This article is part of a series in which OECD experts and thought leaders — from around the world and all parts of society — address the COVID-19 crisis, discussing and developing solutions now and for the future. Aiming to foster the fruitful exchange of expertise and perspectives across fields to help us rise to this critical challenge, opinions expressed do not necessarily represent the views of the OECD.
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When the pandemic began, and after ensuring personal safety, anyone who could sought to make some contribution to how we cope with it. As a moderator of a high-level group of world religious leaders, known as The Elijah Board of World Religious Leaders, my way of serving was to try and provide comfort, vision and spiritual direction, drawing on the wisdom of religious leaders from all major faiths. This matured into a series of 40 video interviews and messages with religious leaders regarding the spiritual challenges brought about by the Coronavirus. Leaders from 15 countries and seven religions are featured on a dedicated website where their wisdom relating to some of the major challenges is featured: How to deal with fear and anxiety; how to cope with loss; how to use the time in lockdown and how to use solitude; how to maintain a sense of solidarity with others; what kind of world do they envision for the future.
The result is a storehouse of teaching and inspiration, delivered by some of the most prominent voices in religion. To name just a few: Pope Francis and the Archbishop of Canterbury in the Christian world; Grand Mufti Cerić of Bosnia; Chief Rabbi Berel Lazar of Russia; Sri Sri Ravi Shankar of India; and Karma Lekshe Tsomo, speaking for Buddhism.
The publication of this website has pushed me to consider in greater detail the place that religion has occupied during COVID-19, and what message it and its leaders have to offer the world. These analyses have come together in the recently published Coronaspection: World Religious Leaders Reflect on Covid-19.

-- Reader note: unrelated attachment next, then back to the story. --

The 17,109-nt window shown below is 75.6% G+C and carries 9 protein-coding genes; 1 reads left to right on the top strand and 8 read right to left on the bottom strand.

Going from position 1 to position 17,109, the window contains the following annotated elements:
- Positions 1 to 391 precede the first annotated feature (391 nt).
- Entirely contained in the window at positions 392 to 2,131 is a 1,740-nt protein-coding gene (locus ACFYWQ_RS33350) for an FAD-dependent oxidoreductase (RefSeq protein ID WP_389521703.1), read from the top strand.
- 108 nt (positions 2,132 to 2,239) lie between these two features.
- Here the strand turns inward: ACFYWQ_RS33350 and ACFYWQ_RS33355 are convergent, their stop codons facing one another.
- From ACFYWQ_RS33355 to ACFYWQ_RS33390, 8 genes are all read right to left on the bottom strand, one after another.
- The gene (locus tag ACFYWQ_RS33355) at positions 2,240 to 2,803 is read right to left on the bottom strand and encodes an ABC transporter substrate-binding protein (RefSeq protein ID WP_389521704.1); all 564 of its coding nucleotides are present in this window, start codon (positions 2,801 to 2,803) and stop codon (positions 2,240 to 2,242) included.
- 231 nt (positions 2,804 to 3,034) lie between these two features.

Underlying the Coronaspection project is an understanding that spiritual challenges must be faced together. There is purpose in bringing together the wisdom of different religions under one roof, rather than having each community speak only to its members. This understanding has driven me over a quarter of a century through numerous projects and publications. But it is not evident to all. In fact, one of the projects I have undertaken, in the framework of a think tank run by the Elijah Interfaith Institute, is precisely to justify and account for practices of sharing wisdom across religions. COVID-19 provides us with an excellent opportunity to consider the need and benefits of tackling the spiritual challenges it poses through such a collaborative approach.
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The COVID-19 pandemic is a unique moment in human history. There have been great challenges of all kinds. But there has never been a challenge that has faced all of humanity at one time, in such a global manner, affecting every nation and every place on the planet. The kind of connectivity that is possible in today’s world can deliver the best and the worst of humanity. It can be the basis for the spread of negativity, hatred and habits of bad living that sow conflict and division in humanity; or it can be the foundation for the practice of compassion and goodness, harbouring a sense of unity that brings together all forms of diversity. COVID-19 spread through globalisation, and the response to it invites us to employ a different kind of interconnectivity: one for good and for wisdom. COVID-19 presents us with an opportunity to affirm a global wisdom of interconnectedness that matches the reach of a virus that affects humanity as a whole, without making any distinctions among those infected.